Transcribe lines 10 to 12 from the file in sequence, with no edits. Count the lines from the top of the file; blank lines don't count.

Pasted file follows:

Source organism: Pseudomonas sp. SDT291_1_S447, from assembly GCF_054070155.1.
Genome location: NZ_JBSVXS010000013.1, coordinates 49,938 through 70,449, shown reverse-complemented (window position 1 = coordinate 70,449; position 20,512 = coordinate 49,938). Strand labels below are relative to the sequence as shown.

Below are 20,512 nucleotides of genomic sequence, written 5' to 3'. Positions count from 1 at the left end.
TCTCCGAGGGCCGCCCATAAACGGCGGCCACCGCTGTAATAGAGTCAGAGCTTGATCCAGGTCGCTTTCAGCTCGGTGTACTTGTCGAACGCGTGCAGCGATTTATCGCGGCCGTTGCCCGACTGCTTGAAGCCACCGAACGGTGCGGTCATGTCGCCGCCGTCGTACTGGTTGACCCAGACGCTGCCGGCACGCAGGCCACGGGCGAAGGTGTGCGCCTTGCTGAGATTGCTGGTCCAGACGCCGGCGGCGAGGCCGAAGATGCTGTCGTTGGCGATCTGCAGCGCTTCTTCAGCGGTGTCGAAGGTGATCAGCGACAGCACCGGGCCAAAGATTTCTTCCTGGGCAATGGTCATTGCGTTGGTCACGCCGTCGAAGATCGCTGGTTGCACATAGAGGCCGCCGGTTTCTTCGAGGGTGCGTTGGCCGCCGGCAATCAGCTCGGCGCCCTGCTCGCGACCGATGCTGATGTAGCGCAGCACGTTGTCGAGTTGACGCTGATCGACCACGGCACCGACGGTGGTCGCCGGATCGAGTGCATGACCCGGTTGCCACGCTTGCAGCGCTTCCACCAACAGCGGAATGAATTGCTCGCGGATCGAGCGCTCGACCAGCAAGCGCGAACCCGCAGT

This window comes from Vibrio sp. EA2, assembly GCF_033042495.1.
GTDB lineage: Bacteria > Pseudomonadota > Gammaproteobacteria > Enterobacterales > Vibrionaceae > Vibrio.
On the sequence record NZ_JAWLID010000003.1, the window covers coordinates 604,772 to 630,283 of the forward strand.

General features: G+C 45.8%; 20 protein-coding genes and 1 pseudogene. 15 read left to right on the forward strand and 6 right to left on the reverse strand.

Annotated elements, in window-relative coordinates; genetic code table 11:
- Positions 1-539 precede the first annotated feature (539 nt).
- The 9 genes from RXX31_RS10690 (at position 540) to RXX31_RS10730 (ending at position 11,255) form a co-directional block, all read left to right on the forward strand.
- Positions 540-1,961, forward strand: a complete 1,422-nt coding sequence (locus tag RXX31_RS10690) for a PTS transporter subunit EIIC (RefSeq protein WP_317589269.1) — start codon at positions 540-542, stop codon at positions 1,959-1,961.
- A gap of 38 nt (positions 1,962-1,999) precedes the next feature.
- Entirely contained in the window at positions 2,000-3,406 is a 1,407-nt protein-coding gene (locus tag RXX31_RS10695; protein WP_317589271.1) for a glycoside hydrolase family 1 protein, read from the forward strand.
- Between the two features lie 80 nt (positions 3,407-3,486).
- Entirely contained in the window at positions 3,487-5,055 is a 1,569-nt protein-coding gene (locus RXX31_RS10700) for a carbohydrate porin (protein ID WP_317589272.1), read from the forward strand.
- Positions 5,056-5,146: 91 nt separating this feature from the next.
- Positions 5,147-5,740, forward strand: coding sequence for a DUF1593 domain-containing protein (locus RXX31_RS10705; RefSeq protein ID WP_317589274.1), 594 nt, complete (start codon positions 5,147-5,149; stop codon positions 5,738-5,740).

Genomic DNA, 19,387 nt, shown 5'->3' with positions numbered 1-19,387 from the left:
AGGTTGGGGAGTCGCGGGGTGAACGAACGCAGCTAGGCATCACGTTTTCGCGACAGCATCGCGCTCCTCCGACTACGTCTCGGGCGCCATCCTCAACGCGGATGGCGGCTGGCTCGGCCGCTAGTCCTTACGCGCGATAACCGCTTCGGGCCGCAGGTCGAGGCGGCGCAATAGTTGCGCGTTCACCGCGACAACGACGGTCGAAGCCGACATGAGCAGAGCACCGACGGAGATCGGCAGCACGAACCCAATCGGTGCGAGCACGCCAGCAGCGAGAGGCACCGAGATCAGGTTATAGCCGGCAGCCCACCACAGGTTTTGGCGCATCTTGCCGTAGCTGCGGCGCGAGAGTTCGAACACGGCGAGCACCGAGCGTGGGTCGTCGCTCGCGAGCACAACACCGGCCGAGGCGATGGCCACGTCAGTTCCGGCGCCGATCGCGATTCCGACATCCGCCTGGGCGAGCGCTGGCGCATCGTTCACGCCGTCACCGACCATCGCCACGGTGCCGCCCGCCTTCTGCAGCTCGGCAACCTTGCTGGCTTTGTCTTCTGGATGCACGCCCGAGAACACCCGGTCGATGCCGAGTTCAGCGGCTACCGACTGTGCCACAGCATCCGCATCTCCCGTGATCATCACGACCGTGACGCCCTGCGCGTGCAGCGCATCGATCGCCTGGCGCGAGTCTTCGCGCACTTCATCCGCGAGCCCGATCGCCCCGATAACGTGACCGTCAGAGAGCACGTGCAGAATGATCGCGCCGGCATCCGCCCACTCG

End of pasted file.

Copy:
- Positions 1-539 precede the first annotated feature (539 nt).
- The 9 genes from RXX31_RS10690 (at position 540) to RXX31_RS10730 (ending at position 11,255) form a co-directional block, all read left to right on the forward strand.
- Positions 540-1,961, forward strand: a complete 1,422-nt coding sequence (locus tag RXX31_RS10690) for a PTS transporter subunit EIIC (RefSeq protein WP_317589269.1) — start codon at positions 540-542, stop codon at positions 1,959-1,961.